In practice, using these preparations takes patience and quite a bit of strength. Small amounts of preparation are stirred into water warmed by the sun, for an hour. You have to create vortexes by stirring in one direction and then against the flow of water to create tension.
Watching Yolanda stir, I could hardly expect that I would last more than about five minutes…let alone an hour. Says Yolanda, “At one point, you don’t know what to think about anymore so you count the swirls.”
Organic agriculture is the foundation for biodynamics, which takes the philosophy a few steps farther. Biodynamic agriculture discourages the use of many organic-approved chemical applications, in favour of integrated pest management and natural inputs. Nurturing the soil is the primary method of deterring pests and weeds. At Shalefield, they use plastic cover a great deal.
Creating a year-round supply of fresh biodynamic produce is no small feat in Canada, even on the temperate west coast. Much of the magic of Shalefield’s abundance relies on greenhouses to control for temperature and inclement weather. Even though we were visiting early in the spring, a mild winter meant that strawberries were already on their way…strawberries that, if you get to market early enough, you can buy right now. And you might just want to say thank you, since kneeling down to pick all those jewel-like strawberries is pretty hard on the knees. Their gorgeous rhubarb is also up for grabs, tended throughout the winter by careful cover.
“Farming is muscle memory; no one else has your land.”
Over the years, Shalefield has grown significantly. There are no longer animals on Shalefield, both due to the extra work required and to provide more room for their growing operations. Shalefield produces beautiful sprouts and micro greens year round to keep the freshness of spring alive, even in December. Fine restaurants such as Farmer’s Apprentice use their wares and Shalefield produce can be found at farmer’s markets in Vancouver every single week. Of course, with growth comes new challenges. “Planning is the biggest challenge. With full time employees, (our) biggest stress is knowing that other families depend on our success,” according to Yolanda. And surprisingly, connecting to the local community has not been as organic as you might expect. Little of their produce is found in their neighboring community of Chilliwack. For this reason, Brian and Yolanda created a community supported agriculture program – which is actually an idea born of the biodynamic movement - to connect with families locally.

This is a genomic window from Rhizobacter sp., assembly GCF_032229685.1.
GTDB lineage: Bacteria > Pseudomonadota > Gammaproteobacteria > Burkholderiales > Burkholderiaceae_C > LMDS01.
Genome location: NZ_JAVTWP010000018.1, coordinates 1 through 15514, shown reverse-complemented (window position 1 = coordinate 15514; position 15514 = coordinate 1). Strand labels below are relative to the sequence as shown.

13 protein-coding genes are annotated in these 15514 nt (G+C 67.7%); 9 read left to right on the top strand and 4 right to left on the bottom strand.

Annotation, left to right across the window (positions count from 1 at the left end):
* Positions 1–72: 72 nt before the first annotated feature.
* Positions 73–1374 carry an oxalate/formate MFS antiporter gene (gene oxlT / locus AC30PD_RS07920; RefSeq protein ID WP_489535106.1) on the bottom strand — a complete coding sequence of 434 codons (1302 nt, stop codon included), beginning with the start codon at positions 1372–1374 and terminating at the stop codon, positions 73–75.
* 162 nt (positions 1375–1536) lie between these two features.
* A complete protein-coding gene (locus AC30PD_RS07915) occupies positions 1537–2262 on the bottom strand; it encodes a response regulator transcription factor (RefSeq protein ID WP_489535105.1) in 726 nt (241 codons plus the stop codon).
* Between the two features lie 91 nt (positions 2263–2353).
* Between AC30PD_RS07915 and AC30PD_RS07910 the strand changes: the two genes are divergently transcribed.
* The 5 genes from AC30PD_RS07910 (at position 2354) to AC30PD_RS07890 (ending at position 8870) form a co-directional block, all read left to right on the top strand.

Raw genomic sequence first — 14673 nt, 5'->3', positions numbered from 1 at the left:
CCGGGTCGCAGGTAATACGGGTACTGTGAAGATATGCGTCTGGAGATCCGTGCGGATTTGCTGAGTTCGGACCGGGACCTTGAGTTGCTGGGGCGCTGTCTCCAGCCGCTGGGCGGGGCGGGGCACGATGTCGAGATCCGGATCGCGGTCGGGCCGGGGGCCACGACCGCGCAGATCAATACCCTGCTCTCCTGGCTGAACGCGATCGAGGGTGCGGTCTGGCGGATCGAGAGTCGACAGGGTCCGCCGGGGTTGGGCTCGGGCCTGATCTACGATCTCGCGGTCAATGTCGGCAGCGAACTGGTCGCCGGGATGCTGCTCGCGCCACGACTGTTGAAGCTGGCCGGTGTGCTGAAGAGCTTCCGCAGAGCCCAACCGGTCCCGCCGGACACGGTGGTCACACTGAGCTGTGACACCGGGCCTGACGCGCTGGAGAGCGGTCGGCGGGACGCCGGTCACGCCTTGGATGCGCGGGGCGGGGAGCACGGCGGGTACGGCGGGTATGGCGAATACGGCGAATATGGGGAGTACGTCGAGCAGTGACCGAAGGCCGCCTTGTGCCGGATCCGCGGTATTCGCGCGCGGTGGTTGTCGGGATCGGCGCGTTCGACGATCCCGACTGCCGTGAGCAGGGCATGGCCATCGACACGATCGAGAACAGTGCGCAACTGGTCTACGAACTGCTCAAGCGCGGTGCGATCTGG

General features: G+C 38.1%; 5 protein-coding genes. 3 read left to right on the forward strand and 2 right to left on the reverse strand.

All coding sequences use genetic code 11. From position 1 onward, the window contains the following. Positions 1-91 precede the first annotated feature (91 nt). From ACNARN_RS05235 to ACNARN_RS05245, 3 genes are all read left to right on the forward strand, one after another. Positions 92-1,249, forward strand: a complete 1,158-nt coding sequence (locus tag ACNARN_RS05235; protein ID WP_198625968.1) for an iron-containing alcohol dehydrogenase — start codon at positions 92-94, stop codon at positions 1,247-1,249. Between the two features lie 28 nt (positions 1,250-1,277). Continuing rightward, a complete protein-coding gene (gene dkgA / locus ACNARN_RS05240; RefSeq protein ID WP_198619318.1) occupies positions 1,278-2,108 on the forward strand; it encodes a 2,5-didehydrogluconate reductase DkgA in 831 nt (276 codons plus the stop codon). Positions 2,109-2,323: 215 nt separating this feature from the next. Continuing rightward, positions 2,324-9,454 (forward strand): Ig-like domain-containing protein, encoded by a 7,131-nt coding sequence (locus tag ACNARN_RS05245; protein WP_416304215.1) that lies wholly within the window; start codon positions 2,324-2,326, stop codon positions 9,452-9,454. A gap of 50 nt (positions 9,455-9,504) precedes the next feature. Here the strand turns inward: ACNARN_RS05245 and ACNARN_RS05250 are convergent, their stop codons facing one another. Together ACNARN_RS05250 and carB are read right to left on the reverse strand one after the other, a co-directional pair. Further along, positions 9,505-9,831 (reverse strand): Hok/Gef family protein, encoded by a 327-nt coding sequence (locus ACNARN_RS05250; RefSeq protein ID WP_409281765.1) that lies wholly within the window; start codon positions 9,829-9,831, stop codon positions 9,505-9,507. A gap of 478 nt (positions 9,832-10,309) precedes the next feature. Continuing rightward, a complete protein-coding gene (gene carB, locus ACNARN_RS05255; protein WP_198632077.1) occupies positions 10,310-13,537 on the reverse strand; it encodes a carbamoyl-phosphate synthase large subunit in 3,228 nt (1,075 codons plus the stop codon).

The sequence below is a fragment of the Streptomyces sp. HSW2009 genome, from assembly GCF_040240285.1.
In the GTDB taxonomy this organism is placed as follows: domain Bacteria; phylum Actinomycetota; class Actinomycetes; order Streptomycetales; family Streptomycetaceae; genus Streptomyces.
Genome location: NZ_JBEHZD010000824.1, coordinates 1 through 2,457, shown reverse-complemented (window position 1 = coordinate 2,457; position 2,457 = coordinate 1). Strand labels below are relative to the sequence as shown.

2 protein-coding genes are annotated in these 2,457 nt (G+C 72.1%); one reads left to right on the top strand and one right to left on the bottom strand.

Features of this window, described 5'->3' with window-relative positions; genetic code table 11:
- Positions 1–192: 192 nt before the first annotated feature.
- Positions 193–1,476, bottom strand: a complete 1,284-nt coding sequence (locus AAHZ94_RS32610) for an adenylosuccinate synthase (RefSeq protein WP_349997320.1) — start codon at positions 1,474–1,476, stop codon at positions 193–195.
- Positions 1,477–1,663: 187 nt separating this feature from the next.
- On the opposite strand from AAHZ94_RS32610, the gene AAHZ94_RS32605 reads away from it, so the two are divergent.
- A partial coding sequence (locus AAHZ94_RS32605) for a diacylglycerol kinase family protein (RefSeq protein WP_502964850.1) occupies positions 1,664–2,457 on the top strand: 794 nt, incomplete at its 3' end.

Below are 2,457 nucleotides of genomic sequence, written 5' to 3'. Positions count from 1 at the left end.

“The hardest part is that you never have enough. When berries are ready, getting enough pickers is really challenging. It takes a long time to grow enough volume and enough variety, to get enough land. We might have enough now, I hope.”
There is also the challenge of planning for the future. Brian and Yolanda’s love for their land and their work is evident…but it doesn’t mean that Brian wants to continue forever. He is 65 now and hoping to find someone to take over the farm. As he says, “I’ve read all the Elliot Coleman books. I am farmed out.”
For now, though, it is farming as usual for Brian and Yolanda. And their dedication and passion for the soil means all the more deliciousness for us.